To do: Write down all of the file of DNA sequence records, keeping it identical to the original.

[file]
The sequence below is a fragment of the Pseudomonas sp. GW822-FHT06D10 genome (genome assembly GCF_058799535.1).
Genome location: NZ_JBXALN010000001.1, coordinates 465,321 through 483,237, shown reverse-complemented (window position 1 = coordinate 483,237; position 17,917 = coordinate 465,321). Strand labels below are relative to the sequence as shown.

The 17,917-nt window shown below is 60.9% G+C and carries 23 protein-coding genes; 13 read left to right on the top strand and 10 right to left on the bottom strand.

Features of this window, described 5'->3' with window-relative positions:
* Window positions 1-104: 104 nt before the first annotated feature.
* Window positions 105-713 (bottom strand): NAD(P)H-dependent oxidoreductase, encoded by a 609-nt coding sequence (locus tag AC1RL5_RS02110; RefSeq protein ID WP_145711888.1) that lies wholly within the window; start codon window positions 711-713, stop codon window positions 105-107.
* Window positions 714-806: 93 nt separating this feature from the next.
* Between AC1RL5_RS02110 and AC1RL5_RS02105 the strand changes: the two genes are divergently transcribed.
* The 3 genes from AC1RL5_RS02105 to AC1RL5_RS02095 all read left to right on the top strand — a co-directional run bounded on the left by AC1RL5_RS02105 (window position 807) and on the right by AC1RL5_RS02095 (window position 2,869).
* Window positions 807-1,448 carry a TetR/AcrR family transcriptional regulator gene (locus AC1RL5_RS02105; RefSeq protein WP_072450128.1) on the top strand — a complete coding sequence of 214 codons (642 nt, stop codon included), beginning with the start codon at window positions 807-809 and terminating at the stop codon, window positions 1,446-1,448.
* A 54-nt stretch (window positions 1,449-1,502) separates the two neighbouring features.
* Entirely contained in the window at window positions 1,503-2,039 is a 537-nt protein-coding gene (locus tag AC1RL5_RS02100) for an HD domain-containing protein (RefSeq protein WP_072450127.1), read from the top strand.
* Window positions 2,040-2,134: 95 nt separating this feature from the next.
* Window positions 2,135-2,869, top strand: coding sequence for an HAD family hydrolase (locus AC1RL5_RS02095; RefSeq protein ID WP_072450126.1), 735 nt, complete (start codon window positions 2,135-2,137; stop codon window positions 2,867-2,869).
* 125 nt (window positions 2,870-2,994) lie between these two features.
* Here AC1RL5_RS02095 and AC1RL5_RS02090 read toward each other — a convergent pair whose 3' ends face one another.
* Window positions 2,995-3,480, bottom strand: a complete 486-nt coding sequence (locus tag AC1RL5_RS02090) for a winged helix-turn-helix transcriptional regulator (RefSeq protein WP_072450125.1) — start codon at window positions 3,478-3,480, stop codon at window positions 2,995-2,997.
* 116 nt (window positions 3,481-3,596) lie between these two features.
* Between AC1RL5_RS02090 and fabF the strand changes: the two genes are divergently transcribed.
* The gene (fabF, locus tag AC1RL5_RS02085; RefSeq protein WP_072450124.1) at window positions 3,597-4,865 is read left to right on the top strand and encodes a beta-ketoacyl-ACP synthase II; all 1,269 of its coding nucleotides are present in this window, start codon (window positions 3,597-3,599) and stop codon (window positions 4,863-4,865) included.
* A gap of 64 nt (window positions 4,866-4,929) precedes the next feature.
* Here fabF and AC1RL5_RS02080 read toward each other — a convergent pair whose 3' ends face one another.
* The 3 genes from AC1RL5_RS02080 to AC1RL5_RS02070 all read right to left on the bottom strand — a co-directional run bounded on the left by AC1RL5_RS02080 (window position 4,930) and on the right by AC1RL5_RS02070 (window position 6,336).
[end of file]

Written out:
The sequence below is a fragment of the Pseudomonas sp. GW822-FHT06D10 genome (genome assembly GCF_058799535.1).
Genome location: NZ_JBXALN010000001.1, coordinates 465,321 through 483,237, shown reverse-complemented (window position 1 = coordinate 483,237; position 17,917 = coordinate 465,321). Strand labels below are relative to the sequence as shown.

The 17,917-nt window shown below is 60.9% G+C and carries 23 protein-coding genes; 13 read left to right on the top strand and 10 right to left on the bottom strand.

Features of this window, described 5'->3' with window-relative positions:
* Window positions 1-104: 104 nt before the first annotated feature.
* Window positions 105-713 (bottom strand): NAD(P)H-dependent oxidoreductase, encoded by a 609-nt coding sequence (locus tag AC1RL5_RS02110; RefSeq protein ID WP_145711888.1) that lies wholly within the window; start codon window positions 711-713, stop codon window positions 105-107.
* Window positions 714-806: 93 nt separating this feature from the next.
* Between AC1RL5_RS02110 and AC1RL5_RS02105 the strand changes: the two genes are divergently transcribed.
* The 3 genes from AC1RL5_RS02105 to AC1RL5_RS02095 all read left to right on the top strand — a co-directional run bounded on the left by AC1RL5_RS02105 (window position 807) and on the right by AC1RL5_RS02095 (window position 2,869).
* Window positions 807-1,448 carry a TetR/AcrR family transcriptional regulator gene (locus AC1RL5_RS02105; RefSeq protein WP_072450128.1) on the top strand — a complete coding sequence of 214 codons (642 nt, stop codon included), beginning with the start codon at window positions 807-809 and terminating at the stop codon, window positions 1,446-1,448.
* A 54-nt stretch (window positions 1,449-1,502) separates the two neighbouring features.
* Entirely contained in the window at window positions 1,503-2,039 is a 537-nt protein-coding gene (locus tag AC1RL5_RS02100) for an HD domain-containing protein (RefSeq protein WP_072450127.1), read from the top strand.
* Window positions 2,040-2,134: 95 nt separating this feature from the next.
* Window positions 2,135-2,869, top strand: coding sequence for an HAD family hydrolase (locus AC1RL5_RS02095; RefSeq protein ID WP_072450126.1), 735 nt, complete (start codon window positions 2,135-2,137; stop codon window positions 2,867-2,869).
* 125 nt (window positions 2,870-2,994) lie between these two features.
* Here AC1RL5_RS02095 and AC1RL5_RS02090 read toward each other — a convergent pair whose 3' ends face one another.
* Window positions 2,995-3,480, bottom strand: a complete 486-nt coding sequence (locus tag AC1RL5_RS02090) for a winged helix-turn-helix transcriptional regulator (RefSeq protein WP_072450125.1) — start codon at window positions 3,478-3,480, stop codon at window positions 2,995-2,997.
* 116 nt (window positions 3,481-3,596) lie between these two features.
* Between AC1RL5_RS02090 and fabF the strand changes: the two genes are divergently transcribed.
* The gene (fabF, locus tag AC1RL5_RS02085; RefSeq protein WP_072450124.1) at window positions 3,597-4,865 is read left to right on the top strand and encodes a beta-ketoacyl-ACP synthase II; all 1,269 of its coding nucleotides are present in this window, start codon (window positions 3,597-3,599) and stop codon (window positions 4,863-4,865) included.
* A gap of 64 nt (window positions 4,866-4,929) precedes the next feature.
* Here fabF and AC1RL5_RS02080 read toward each other — a convergent pair whose 3' ends face one another.
* The 3 genes from AC1RL5_RS02080 to AC1RL5_RS02070 all read right to left on the bottom strand — a co-directional run bounded on the left by AC1RL5_RS02080 (window position 4,930) and on the right by AC1RL5_RS02070 (window position 6,336).